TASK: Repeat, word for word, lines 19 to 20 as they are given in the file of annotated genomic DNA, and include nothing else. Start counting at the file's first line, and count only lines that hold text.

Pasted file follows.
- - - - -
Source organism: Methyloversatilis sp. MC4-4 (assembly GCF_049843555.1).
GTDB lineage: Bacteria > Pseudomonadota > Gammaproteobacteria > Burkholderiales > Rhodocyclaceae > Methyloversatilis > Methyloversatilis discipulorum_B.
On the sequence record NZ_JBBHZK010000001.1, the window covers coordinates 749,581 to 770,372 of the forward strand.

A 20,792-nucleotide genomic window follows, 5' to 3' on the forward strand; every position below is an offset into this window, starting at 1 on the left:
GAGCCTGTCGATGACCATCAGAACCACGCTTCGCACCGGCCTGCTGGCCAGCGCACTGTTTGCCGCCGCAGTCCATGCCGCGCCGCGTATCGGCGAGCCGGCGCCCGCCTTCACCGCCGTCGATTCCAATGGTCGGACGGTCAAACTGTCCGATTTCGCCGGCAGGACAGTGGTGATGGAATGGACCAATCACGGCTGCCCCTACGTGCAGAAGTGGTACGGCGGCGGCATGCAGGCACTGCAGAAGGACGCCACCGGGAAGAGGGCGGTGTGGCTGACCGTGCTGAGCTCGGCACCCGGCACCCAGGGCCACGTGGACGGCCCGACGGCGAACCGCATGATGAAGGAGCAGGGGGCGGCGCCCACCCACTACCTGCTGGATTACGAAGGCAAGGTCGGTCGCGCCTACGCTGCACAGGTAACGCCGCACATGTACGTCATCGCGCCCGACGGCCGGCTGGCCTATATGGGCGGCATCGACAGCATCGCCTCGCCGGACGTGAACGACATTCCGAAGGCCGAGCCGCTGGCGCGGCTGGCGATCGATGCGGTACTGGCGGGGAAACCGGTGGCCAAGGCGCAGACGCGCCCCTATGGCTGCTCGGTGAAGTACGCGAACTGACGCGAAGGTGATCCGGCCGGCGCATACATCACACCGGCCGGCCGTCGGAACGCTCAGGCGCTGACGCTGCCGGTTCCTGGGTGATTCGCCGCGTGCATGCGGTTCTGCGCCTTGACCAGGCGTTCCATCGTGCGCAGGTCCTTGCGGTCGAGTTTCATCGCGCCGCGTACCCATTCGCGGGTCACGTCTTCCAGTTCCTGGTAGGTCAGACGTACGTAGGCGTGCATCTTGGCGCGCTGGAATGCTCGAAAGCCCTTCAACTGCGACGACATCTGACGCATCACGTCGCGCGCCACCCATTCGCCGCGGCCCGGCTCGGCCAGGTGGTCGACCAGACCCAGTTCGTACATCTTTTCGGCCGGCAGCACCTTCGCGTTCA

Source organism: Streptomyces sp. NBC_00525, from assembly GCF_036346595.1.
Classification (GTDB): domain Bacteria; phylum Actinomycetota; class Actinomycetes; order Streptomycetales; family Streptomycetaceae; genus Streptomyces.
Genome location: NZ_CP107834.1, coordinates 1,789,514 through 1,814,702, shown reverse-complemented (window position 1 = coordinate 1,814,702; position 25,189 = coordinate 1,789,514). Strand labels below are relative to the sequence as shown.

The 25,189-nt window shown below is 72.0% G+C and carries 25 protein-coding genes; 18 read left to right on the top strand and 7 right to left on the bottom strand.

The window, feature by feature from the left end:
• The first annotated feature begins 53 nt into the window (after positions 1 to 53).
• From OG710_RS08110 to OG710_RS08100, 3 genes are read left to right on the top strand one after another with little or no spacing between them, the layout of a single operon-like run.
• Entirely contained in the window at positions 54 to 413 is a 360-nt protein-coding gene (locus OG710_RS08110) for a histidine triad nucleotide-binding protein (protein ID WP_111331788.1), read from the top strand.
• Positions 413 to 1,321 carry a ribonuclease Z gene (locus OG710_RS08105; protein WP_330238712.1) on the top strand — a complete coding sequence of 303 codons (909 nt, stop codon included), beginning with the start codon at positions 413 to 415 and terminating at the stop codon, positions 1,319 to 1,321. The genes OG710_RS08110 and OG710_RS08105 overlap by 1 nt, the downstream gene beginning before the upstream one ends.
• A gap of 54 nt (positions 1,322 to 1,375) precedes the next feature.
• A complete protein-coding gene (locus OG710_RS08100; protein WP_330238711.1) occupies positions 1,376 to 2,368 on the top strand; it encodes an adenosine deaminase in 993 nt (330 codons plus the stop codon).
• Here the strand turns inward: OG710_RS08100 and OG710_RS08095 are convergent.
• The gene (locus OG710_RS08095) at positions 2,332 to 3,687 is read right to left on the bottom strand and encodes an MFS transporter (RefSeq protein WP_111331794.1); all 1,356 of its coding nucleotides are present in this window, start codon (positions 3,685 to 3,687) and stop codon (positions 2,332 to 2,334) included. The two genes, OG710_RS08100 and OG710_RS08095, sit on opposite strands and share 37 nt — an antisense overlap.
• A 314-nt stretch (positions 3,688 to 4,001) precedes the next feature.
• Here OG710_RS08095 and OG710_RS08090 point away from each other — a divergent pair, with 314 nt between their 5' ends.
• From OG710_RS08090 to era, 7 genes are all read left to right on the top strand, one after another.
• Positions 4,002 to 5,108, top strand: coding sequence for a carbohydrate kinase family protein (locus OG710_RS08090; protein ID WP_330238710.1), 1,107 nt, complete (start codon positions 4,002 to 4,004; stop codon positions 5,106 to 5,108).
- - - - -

• A 314-nt stretch (positions 3,688 to 4,001) precedes the next feature.
• Here OG710_RS08095 and OG710_RS08090 point away from each other — a divergent pair, with 314 nt between their 5' ends.